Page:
Diabetic Neuropathy– Nerve Pain and Numbness
If you have diabetes, no matter what stage of the disease you are at, you should always be proactive about preventing and treating diabetic neuropathy in your feet.
Symptoms of this condition are varied depending on its progression, but can include one or more of the following:
- Tingling, burning, or “electric” sensations in your feet and lower legs.
- Numbness, up to the point of being unable to feel pain, pressure, or a change in temperature.
- Increased sensitivity to touch—sometimes to the point that that putting on socks or having a bedsheet rub against your foot is painful.
If you have symptoms such as these in your feet, it is critical that you receive professional treatment and support. And if you do not have these symptoms but do live with diabetes, it is equally important that you receive professional monitoring and preventative care to limit the progression of neuropathy over time.
We here at Community Foot Clinic of McPherson provide comprehensive care for patients at all stages of diabetic neuropathy, and would be happy to discuss a long-term plan with you. Do not hesitate to call us at (620) 241-3313 if you have any questions.
What is Diabetic Neuropathy, and Why is it Dangerous?
“Neuropathy” is a general medical term for nerve damage. It can develop in a number of different ways, including via injury or compression, but diabetes in particular is linked with gradually deteriorating nerve health over time.
Excessive levels of glucose in the blood start to damage the nervous system over time, as well as interfere with circulation. This is a double blow to the feet, which are already more of a challenge for blood to reach and supply than other parts of the body.
This situation can create a dangerous combination of problems:
- The ability to sense an injury becomes diminished as numbness increases.
- A lack of blood flow makes injuries that do develop take more time to heal, as the cells conducting repairs do not receive as strong a flow of the nutrients and growth factors they need to work.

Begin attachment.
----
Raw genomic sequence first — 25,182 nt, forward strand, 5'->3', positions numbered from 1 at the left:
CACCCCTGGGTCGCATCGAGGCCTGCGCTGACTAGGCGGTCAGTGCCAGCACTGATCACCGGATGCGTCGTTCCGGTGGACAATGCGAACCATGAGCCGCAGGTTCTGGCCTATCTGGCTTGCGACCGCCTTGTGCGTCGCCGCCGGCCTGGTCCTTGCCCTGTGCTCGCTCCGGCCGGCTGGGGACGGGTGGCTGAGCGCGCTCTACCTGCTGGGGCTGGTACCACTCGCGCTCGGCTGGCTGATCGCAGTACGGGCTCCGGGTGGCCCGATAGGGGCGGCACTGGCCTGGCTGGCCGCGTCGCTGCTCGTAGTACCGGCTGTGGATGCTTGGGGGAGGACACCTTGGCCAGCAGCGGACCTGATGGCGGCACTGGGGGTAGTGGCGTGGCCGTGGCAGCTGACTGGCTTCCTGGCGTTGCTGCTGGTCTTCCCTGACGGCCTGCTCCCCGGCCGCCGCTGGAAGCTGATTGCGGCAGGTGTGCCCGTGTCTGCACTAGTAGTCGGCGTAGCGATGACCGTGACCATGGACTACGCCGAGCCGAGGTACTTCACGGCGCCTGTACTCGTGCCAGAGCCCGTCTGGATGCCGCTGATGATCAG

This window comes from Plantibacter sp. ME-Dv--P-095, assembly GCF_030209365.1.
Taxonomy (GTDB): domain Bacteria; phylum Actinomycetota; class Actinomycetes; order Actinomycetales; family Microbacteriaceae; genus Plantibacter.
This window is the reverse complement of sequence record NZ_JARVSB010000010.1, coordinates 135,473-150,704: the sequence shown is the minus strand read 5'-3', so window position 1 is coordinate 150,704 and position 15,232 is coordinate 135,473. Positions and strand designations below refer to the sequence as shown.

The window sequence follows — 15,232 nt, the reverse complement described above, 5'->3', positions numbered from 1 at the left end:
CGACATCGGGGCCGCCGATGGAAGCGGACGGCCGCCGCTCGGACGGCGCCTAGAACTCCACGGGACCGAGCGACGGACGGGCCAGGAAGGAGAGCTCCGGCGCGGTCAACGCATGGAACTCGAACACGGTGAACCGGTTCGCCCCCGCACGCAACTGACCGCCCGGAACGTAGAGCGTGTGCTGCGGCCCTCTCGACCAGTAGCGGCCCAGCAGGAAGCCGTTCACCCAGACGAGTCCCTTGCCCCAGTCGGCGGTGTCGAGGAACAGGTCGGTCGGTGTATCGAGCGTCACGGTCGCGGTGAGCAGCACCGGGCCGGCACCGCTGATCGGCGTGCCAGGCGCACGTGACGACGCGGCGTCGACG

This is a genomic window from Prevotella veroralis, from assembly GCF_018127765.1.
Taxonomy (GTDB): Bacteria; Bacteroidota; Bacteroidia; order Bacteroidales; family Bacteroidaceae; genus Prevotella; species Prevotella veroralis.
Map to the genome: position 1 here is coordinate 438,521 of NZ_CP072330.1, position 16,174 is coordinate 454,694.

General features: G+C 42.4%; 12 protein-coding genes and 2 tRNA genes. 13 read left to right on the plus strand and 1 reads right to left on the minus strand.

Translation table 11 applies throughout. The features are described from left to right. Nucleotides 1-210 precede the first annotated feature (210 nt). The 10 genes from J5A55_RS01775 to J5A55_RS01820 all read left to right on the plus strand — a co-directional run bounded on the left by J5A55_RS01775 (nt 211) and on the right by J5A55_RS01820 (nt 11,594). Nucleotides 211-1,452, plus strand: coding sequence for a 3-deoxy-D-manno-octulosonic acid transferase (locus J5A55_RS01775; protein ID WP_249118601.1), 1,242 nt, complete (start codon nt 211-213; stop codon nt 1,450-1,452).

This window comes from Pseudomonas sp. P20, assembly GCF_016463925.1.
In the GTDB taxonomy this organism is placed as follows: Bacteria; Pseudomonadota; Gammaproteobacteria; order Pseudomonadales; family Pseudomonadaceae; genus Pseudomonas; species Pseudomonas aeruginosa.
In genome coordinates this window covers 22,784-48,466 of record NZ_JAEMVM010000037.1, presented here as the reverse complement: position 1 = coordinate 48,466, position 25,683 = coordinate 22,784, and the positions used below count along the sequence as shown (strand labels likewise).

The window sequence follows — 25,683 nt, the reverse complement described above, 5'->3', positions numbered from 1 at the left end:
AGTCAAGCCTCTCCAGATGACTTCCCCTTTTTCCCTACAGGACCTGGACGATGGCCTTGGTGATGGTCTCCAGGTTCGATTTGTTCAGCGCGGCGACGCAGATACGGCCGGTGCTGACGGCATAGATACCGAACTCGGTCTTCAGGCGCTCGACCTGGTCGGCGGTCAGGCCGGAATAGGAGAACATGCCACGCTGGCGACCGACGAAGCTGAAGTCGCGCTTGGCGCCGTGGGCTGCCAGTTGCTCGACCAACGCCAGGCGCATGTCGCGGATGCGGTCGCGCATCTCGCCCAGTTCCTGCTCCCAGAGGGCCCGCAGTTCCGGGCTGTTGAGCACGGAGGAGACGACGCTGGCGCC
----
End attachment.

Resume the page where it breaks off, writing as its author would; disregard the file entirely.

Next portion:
- Interference in nerve signals also creates an interference in calling the immune system to needed areas.
All together, these impacts can cause even a small injury to the foot to become a major problem. If one goes unnoticed, it can deepen into an ulcer with a much higher chance of becoming infected.
This is why it is so critical to not only keep careful watch of your feet if you have diabetic neuropathy, but for all people with diabetes to take steps now to slow its progression—even if your feet currently feel fine.
How is Diabetic Neuropathy Treated?
At our clinic, we focus on podiatric methods with the primary goals of:
- Slowing the development of neuropathy.
- Managing pain and other uncomfortable symptoms.
- Restoring functionality to the feet and ankles.
As with many conditions that form from diabetic influences, treating the diabetes itself is a crucial first step in addressing neuropathy. Maintaining consistent control of blood sugar will prevent more overall damage to the circulatory and nervous systems.
There are many minor changes you can make that will have a big overall impact on your diabetic neuropathy and overall comfort. Changes in diet, footwear, and exercise are all achievable and often very useful.
Relief from pain and discomfort can often be found through proper use of oral medications and/or topical creams, and engaging in certain types of exercise can also have a positive effect. We may also consider laser therapy to help relieve pain and decrease recovery periods for some injuries.
No two patients have the exact same circumstances, however. Whenever a patient with diabetic neuropathy concerns comes to see us, we fully discuss with them all of the factors surrounding their situation, and develop a plan of action that is not only effective, but achievable.